2018 cancelled abstracts

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Anarchizing the Disciplines

In the last few decades, a slew of anthropologists, best-known among them David Graeber, have shown their discipline's affinity with anarchy. On the other hand, my field, German studies, may be one of the least politically oriented of all, despite its Marxist reputation. Struggling to reconcile this with my commitment to anarchism has led me to the question: what would an anarchist literary studies look like? More broadly, what would it mean to "anarchize the disciplines," that is, to recreate the university's current forms of knowledge by focusing on anarchist techniques, resonances, and worldviews? I argue that engaging with these academic forms of knowledge is worthwhile at all, a point that's not obvious. Marxism had a moment in the post-68 period whose imprint is still visible today, and though I don't want to copy that, it's worthwhile to think about what it would mean to outplay the university at its own intellectual game, given its outsize influence on North American social hierarchies and its alibi as a beacon of truth during liberalism's troubles. If, as I would argue, anarchist and anti-authoritarian thought is more present than ever, how can we make that political message more visible in a context like the US where anarchism is rarely more than an epithet? And, if the goal is to make anarchist science better (and more fun) than the neoliberal university, how can we do intellectual work in an anarchist way? With reference to Fred Moten's quip, "the only possible relationship to the university today is a criminal one," I offer some thoughts on how we could defraud biology, architecture, economics, and all the other disciplines for the sake of outdoing the old and eminently corrupt structure. Pace Francis Bacon (and DARPA, as it happens), knowledge is power.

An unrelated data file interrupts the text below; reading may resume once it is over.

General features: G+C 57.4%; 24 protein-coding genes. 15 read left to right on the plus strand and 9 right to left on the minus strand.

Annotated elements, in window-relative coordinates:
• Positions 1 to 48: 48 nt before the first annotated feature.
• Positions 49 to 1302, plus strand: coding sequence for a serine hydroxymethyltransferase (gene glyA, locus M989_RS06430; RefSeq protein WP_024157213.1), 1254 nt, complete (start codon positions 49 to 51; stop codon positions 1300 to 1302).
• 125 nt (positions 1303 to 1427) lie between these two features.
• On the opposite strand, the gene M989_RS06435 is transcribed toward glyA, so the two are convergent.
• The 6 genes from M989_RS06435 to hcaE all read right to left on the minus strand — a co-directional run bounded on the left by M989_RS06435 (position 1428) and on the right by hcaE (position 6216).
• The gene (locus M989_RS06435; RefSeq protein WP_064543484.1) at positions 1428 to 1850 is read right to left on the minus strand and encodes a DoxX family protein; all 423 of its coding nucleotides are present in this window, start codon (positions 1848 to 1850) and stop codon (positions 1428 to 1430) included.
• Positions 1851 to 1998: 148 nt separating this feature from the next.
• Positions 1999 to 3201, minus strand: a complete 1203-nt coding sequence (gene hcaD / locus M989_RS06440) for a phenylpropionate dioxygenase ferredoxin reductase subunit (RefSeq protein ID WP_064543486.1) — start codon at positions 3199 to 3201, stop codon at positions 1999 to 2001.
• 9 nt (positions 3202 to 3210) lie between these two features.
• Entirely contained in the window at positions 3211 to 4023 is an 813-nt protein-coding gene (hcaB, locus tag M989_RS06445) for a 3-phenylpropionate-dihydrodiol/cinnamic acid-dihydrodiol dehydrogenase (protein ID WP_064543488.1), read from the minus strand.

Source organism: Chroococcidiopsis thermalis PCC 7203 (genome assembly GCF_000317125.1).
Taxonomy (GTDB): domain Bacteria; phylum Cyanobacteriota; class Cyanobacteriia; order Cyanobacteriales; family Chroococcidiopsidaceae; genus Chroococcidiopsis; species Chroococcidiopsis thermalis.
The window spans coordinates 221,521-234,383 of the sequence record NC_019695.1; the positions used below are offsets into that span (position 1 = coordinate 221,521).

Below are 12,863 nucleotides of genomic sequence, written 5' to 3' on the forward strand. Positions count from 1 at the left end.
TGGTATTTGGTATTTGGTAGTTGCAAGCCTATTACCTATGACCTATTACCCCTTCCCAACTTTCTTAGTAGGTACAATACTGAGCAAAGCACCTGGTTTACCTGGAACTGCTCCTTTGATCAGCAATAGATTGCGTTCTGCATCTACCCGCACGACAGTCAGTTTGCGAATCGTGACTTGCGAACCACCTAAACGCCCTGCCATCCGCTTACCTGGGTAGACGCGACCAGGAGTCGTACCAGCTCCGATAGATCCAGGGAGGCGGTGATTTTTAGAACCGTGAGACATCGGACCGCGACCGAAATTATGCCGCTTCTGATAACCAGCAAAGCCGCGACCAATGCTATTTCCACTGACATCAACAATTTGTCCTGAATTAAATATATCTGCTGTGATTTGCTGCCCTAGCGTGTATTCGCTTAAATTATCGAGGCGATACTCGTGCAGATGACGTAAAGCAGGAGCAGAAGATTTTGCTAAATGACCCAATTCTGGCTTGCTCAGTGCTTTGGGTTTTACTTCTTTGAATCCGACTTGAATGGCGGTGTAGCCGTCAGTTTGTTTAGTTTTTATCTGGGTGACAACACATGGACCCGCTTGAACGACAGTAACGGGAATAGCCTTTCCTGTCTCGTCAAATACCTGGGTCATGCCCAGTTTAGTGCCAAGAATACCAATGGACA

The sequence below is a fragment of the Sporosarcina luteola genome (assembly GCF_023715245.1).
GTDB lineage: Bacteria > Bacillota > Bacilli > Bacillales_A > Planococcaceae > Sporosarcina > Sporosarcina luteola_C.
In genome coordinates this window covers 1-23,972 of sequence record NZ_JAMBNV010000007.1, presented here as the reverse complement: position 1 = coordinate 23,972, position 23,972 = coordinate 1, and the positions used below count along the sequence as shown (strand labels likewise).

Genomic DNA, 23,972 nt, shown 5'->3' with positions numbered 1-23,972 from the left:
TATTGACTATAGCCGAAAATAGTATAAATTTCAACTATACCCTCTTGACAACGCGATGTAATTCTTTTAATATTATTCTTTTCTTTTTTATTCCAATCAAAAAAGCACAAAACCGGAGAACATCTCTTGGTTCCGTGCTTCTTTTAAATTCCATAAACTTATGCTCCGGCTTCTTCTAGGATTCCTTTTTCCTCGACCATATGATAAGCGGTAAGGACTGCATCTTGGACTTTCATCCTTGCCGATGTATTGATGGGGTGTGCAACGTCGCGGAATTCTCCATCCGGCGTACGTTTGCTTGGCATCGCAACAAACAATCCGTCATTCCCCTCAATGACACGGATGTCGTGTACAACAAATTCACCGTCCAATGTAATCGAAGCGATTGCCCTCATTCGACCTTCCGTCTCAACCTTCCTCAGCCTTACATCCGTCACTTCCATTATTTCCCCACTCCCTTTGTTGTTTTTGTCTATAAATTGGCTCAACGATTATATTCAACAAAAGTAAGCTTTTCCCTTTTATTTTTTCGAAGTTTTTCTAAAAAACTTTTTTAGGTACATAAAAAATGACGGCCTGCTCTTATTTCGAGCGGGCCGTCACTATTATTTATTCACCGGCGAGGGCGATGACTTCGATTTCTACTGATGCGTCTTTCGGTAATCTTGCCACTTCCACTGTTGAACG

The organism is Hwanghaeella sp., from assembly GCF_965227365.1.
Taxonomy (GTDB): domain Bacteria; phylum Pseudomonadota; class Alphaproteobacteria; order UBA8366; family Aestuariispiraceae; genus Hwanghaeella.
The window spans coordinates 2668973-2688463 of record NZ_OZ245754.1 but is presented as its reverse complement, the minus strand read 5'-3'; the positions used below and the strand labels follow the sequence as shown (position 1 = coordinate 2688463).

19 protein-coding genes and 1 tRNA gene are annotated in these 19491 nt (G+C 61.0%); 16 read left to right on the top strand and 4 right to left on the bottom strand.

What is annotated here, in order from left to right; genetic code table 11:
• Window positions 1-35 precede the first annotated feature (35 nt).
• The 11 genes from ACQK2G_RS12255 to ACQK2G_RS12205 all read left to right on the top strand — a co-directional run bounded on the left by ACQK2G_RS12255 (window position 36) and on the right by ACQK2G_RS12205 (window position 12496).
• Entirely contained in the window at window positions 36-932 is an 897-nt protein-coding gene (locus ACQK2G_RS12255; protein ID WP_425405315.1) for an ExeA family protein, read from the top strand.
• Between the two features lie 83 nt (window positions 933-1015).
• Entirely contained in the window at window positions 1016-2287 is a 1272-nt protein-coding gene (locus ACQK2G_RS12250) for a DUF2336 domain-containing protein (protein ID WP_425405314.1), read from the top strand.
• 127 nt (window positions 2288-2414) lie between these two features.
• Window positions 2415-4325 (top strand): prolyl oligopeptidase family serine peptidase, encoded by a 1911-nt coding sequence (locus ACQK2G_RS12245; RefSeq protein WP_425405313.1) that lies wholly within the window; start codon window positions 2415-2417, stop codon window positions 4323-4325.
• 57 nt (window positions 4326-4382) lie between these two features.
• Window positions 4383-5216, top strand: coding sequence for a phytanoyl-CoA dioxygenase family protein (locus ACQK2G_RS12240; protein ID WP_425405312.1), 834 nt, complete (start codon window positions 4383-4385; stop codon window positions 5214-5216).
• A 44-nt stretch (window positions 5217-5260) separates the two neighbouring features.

The Trouble with Pierre Clastres